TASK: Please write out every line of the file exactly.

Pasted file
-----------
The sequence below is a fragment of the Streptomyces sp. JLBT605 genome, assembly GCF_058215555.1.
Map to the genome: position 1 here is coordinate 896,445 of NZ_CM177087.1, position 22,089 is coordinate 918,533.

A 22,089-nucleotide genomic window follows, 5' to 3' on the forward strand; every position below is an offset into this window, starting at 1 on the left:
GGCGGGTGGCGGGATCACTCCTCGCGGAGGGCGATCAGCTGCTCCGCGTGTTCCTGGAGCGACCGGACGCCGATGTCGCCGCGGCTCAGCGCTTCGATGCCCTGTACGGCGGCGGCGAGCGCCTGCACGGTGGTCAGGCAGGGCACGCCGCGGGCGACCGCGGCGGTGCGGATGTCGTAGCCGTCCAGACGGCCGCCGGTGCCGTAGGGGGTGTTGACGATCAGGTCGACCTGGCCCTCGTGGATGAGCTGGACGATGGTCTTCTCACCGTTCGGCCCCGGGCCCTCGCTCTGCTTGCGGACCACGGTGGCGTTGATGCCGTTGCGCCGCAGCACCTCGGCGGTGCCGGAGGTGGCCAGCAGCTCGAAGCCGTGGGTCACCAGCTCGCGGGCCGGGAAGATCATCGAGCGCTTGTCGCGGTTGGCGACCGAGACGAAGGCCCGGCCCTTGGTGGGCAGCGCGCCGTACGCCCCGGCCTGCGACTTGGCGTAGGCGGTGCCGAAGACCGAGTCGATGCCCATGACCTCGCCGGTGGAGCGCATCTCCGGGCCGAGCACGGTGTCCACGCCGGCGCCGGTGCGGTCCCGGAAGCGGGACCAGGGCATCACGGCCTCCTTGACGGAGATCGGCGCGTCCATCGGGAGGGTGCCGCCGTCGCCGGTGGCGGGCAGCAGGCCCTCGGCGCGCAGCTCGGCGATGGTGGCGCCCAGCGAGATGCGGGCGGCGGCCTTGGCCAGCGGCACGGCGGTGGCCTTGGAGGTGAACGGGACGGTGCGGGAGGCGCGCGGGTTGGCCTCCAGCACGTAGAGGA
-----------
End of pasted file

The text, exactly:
The sequence below is a fragment of the Streptomyces sp. JLBT605 genome, assembly GCF_058215555.1.
Map to the genome: position 1 here is coordinate 896,445 of NZ_CM177087.1, position 22,089 is coordinate 918,533.

A 22,089-nucleotide genomic window follows, 5' to 3' on the forward strand; every position below is an offset into this window, starting at 1 on the left:
GGCGGGTGGCGGGATCACTCCTCGCGGAGGGCGATCAGCTGCTCCGCGTGTTCCTGGAGCGACCGGACGCCGATGTCGCCGCGGCTCAGCGCTTCGATGCCCTGTACGGCGGCGGCGAGCGCCTGCACGGTGGTCAGGCAGGGCACGCCGCGGGCGACCGCGGCGGTGCGGATGTCGTAGCCGTCCAGACGGCCGCCGGTGCCGTAGGGGGTGTTGACGATCAGGTCGACCTGGCCCTCGTGGATGAGCTGGACGATGGTCTTCTCACCGTTCGGCCCCGGGCCCTCGCTCTGCTTGCGGACCACGGTGGCGTTGATGCCGTTGCGCCGCAGCACCTCGGCGGTGCCGGAGGTGGCCAGCAGCTCGAAGCCGTGGGTCACCAGCTCGCGGGCCGGGAAGATCATCGAGCGCTTGTCGCGGTTGGCGACCGAGACGAAGGCCCGGCCCTTGGTGGGCAGCGCGCCGTACGCCCCGGCCTGCGACTTGGCGTAGGCGGTGCCGAAGACCGAGTCGATGCCCATGACCTCGCCGGTGGAGCGCATCTCCGGGCCGAGCACGGTGTCCACGCCGGCGCCGGTGCGGTCCCGGAAGCGGGACCAGGGCATCACGGCCTCCTTGACGGAGATCGGCGCGTCCATCGGGAGGGTGCCGCCGTCGCCGGTGGCGGGCAGCAGGCCCTCGGCGCGCAGCTCGGCGATGGTGGCGCCCAGCGAGATGCGGGCGGCGGCCTTGGCCAGCGGCACGGCGGTGGCCTTGGAGGTGAACGGGACGGTGCGGGAGGCGCGCGGGTTGGCCTCCAGCACGTAGAGGA